Applied Microbiology and Biotechnology

, Volume 48, Issue 3, pp 281–288 | Cite as

Bacterial alginates: biosynthesis and applications

  • B. H. A. Rehm
  • S. Valla


Alginate is a copolymer of β-d-mannuronic acid and α-l-guluronic acid (GulA), linked together by 1–4 linkages. The polymer is a well-established industrial product obtained commercially by harvesting brown seaweeds. Some bacteria, mostly derived from the genus Pseudomonas and belonging to the RNA superfamily I, are also capable of producing copious amounts of this polymer as an exopolysaccharide. The molecular genetics, regulation and biochemistry of alginate biosynthesis have been particularly well characterized in the opportunistic human pathogen Pseudomonas aeruginosa, although the biochemistry of the polymerization process is still poorly understood. In the last 3 years major aspects of the molecular genetics of alginate biosynthesis in Azotobacter vinelandii have also been reported. In both organisms the immediate precursor of polymerization is GDP-mannuronic acid, and the sugar residues in this compound are polymerized into mannuronan. This uniform polymer is then further modified by acetylation at positions O-2 and/or O-3 and by epimerization of some of the residues, leading to a variable content of acetyl groups and GulA residues. In contrast, seaweed alginates are not acetylated. The nature of the epimerization steps are more complex in A. vinelandii than in P. aeruginosa, while other aspects of the biochemistry and genetics of alginate biosynthesis appear to be similar. The GulA residue content and distribution strongly affect the physicochemical properties of alginates, and the epimerization process is therefore of great interest from an applied point of view. This article presents a survey of our current knowledge of the molecular genetics and biochemistry of bacterial alginate biosynthesis, as well as of the biotechnological potential of such polymers.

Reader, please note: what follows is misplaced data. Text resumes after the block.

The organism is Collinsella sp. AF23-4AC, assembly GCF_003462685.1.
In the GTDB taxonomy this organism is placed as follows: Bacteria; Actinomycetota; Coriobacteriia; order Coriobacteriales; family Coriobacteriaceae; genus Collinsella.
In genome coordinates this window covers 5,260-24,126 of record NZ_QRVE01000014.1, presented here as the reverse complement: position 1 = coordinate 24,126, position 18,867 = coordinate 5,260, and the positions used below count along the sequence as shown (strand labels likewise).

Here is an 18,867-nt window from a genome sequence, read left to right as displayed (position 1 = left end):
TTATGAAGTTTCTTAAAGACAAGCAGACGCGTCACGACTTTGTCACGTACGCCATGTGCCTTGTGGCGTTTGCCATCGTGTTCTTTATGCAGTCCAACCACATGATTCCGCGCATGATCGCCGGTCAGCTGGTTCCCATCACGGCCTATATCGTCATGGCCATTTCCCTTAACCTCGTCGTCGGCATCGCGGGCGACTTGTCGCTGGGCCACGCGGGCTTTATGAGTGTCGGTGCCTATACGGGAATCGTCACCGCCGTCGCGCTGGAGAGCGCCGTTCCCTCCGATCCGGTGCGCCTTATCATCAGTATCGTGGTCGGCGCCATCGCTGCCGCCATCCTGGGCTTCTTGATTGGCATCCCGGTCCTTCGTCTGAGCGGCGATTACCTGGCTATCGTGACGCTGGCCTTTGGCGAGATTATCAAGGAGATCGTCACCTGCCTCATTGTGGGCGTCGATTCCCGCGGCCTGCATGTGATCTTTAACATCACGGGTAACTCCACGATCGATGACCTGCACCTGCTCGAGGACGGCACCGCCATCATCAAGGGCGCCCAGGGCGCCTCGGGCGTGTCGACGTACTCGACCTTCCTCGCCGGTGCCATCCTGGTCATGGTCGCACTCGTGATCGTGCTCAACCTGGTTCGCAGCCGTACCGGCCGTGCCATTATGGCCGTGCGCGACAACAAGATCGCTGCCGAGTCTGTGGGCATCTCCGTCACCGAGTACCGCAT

Pseudomonas Alginate Pseudomonas Aeruginosa Molecular Genetic Brown Seaweed 
These keywords were added by machine and not by the authors. This process is experimental and the keywords may be updated as the learning algorithm improves.


Unable to display preview. Download preview PDF.

Unable to display preview. Download preview PDF.

Copyright information

© Springer-Verlag Berlin Heidelberg 1997

Authors and Affiliations

  • B. H. A. Rehm
    • 1
  • S. Valla
    • 2
  1. 1.Institut für Mikrobiologie der Westfälischen Wilhelms-Universität Münster, Corrensstr. 3, D-48149 Münster, Germany Tel.: +49 251 833 9848 Fax: +49 251 833 8388 e-mail: Rehm@uni-muenster.deDE
  2. 2.UNIGEN, Center for Molecular Biology, Norwegian University of Science and Technology, 7005 Trondheim, NorwayNO

Personalised recommendations